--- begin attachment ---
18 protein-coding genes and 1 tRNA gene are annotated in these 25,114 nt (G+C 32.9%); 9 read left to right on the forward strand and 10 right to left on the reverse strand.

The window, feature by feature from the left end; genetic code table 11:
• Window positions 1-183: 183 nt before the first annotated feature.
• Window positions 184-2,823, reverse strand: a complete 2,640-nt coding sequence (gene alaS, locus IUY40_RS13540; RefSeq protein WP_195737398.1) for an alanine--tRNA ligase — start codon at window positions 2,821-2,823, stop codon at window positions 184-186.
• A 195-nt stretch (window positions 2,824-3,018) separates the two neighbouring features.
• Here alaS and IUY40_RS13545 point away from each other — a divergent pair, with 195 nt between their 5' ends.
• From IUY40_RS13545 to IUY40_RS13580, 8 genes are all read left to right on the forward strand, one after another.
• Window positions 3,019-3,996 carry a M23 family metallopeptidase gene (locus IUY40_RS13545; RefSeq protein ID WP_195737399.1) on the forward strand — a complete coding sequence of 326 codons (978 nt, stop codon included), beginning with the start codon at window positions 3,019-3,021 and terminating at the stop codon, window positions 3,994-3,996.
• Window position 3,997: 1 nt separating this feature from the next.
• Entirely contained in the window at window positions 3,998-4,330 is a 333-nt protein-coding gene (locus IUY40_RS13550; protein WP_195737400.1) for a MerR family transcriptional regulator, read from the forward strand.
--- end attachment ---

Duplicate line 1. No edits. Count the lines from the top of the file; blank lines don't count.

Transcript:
18 protein-coding genes and 1 tRNA gene are annotated in these 25,114 nt (G+C 32.9%); 9 read left to right on the forward strand and 10 right to left on the reverse strand.